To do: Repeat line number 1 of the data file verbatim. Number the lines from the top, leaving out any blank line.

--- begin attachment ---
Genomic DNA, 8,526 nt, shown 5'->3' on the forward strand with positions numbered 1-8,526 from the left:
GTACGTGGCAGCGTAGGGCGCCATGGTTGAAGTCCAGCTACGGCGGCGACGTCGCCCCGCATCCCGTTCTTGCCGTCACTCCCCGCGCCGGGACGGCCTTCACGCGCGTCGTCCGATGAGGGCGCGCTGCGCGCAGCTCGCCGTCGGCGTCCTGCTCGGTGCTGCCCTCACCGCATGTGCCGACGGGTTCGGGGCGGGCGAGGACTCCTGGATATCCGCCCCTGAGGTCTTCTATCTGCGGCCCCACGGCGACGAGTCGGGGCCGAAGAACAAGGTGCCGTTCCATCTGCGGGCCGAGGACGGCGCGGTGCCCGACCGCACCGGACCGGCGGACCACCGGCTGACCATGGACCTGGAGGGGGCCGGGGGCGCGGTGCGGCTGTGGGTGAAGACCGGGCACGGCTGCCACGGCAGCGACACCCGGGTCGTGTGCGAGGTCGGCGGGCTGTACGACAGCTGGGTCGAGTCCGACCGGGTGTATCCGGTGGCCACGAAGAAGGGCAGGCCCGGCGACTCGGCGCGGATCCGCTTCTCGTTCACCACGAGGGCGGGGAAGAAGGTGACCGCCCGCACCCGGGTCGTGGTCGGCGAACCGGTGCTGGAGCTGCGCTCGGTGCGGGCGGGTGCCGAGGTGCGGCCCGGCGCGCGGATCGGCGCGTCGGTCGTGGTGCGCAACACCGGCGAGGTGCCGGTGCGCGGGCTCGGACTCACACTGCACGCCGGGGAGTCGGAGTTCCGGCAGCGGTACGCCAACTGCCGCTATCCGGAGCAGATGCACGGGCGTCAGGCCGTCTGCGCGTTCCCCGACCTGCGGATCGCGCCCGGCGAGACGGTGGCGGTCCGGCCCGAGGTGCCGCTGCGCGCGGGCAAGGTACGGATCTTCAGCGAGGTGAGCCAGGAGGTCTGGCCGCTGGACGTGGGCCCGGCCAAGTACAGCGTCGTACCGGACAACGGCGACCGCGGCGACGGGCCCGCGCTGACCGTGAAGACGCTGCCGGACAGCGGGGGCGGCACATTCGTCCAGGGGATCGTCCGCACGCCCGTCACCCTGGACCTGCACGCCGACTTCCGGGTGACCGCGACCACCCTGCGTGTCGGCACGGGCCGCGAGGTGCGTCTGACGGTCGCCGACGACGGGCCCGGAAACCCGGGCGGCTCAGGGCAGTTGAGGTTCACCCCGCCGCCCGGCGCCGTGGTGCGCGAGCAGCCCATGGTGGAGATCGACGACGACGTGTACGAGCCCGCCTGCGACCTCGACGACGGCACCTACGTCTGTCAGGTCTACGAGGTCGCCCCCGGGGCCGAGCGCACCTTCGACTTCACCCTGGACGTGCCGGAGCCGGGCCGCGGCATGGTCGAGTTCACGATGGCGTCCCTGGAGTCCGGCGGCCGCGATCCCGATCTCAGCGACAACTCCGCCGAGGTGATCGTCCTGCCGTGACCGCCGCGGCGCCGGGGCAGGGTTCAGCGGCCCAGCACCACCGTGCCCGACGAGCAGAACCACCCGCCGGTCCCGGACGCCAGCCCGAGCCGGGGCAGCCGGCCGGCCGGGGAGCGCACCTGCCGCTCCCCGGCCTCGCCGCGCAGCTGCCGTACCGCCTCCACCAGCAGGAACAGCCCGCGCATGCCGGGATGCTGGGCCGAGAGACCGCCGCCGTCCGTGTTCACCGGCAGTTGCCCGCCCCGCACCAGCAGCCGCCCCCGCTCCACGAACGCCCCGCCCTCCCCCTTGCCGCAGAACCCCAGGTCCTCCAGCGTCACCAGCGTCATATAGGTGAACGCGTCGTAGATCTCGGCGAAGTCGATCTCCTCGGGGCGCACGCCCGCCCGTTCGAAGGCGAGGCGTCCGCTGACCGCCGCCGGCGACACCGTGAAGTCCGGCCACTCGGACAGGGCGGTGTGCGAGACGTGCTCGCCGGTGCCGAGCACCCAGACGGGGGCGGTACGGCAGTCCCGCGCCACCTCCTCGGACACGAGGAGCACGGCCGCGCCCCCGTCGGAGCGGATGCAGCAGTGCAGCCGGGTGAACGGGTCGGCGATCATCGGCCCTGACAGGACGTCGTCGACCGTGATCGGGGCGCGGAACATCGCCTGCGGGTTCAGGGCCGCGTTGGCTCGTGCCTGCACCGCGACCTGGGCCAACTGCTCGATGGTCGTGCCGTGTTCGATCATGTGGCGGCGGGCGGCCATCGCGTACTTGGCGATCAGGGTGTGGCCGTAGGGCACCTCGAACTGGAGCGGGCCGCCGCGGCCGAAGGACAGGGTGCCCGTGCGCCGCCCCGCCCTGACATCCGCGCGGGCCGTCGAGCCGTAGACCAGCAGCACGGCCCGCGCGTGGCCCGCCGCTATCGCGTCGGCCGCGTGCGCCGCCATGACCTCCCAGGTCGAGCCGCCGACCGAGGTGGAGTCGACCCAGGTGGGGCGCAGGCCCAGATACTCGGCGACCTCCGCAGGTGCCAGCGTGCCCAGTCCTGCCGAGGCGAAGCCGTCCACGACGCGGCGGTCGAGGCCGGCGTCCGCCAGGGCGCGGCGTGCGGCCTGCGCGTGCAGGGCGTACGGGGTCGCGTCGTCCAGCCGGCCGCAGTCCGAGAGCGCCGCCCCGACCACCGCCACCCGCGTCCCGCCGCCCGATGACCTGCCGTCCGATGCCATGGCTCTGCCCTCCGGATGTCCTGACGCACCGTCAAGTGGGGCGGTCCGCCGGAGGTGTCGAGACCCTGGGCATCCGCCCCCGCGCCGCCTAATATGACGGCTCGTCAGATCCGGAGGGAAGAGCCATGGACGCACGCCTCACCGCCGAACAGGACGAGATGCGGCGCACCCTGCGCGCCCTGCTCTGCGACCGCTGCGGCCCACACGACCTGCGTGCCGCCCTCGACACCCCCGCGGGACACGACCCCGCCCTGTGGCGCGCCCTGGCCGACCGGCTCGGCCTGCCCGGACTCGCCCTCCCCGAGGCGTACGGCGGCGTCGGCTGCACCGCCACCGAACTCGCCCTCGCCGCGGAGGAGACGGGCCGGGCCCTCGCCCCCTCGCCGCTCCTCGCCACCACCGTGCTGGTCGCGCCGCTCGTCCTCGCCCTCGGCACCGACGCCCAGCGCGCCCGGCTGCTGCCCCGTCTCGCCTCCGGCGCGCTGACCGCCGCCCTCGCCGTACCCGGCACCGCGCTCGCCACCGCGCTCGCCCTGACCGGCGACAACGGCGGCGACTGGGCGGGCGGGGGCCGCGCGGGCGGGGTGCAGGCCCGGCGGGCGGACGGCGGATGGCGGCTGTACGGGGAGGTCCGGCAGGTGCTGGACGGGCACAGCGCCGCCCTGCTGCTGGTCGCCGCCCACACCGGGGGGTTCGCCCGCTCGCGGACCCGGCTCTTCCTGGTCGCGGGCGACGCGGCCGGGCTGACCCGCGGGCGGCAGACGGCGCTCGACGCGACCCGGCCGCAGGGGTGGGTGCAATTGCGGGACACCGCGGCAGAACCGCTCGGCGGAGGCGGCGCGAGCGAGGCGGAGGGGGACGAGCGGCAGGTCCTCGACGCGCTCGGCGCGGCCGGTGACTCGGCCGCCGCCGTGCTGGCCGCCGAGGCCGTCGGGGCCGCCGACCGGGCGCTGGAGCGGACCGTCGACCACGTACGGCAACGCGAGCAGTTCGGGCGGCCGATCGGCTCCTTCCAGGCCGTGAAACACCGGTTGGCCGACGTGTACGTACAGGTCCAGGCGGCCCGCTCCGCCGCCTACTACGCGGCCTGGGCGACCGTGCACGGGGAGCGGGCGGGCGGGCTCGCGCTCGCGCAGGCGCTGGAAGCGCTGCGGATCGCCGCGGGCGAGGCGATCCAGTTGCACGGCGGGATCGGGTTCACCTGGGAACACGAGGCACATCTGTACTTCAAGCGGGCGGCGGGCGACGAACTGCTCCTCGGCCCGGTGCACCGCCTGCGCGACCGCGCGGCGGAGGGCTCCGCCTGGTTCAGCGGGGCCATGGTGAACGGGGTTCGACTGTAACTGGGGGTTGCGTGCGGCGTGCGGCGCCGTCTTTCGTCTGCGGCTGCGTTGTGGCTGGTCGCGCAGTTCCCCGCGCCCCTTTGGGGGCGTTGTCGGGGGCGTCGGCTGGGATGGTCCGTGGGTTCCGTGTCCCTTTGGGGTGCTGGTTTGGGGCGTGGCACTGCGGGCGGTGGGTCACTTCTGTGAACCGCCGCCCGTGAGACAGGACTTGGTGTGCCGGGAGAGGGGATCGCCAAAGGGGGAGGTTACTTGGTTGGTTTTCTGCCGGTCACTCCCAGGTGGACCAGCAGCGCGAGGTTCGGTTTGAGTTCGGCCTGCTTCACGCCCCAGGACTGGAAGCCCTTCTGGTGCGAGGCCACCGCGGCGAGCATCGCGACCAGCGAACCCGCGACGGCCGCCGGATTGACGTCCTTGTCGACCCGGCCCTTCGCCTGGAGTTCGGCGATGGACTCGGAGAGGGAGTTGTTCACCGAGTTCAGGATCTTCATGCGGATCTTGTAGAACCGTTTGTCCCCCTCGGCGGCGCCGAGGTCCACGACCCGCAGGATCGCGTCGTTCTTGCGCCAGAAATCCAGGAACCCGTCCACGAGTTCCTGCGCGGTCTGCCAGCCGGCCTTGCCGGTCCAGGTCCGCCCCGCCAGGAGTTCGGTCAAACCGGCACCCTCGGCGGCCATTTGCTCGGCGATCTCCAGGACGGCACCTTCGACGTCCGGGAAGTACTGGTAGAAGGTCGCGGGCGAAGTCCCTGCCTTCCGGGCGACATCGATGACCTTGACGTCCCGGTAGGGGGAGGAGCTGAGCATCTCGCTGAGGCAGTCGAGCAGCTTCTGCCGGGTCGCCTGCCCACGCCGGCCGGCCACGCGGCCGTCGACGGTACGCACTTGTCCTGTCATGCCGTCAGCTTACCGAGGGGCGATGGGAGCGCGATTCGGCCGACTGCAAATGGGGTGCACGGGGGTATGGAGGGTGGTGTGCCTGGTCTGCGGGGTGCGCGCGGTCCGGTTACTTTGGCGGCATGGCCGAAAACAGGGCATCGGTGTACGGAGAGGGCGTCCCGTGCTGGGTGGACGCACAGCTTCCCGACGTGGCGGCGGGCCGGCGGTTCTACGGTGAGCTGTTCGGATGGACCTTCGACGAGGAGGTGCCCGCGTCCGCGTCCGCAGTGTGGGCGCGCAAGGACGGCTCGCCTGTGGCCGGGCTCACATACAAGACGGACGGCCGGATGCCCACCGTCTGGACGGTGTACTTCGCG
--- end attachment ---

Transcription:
Genomic DNA, 8,526 nt, shown 5'->3' on the forward strand with positions numbered 1-8,526 from the left: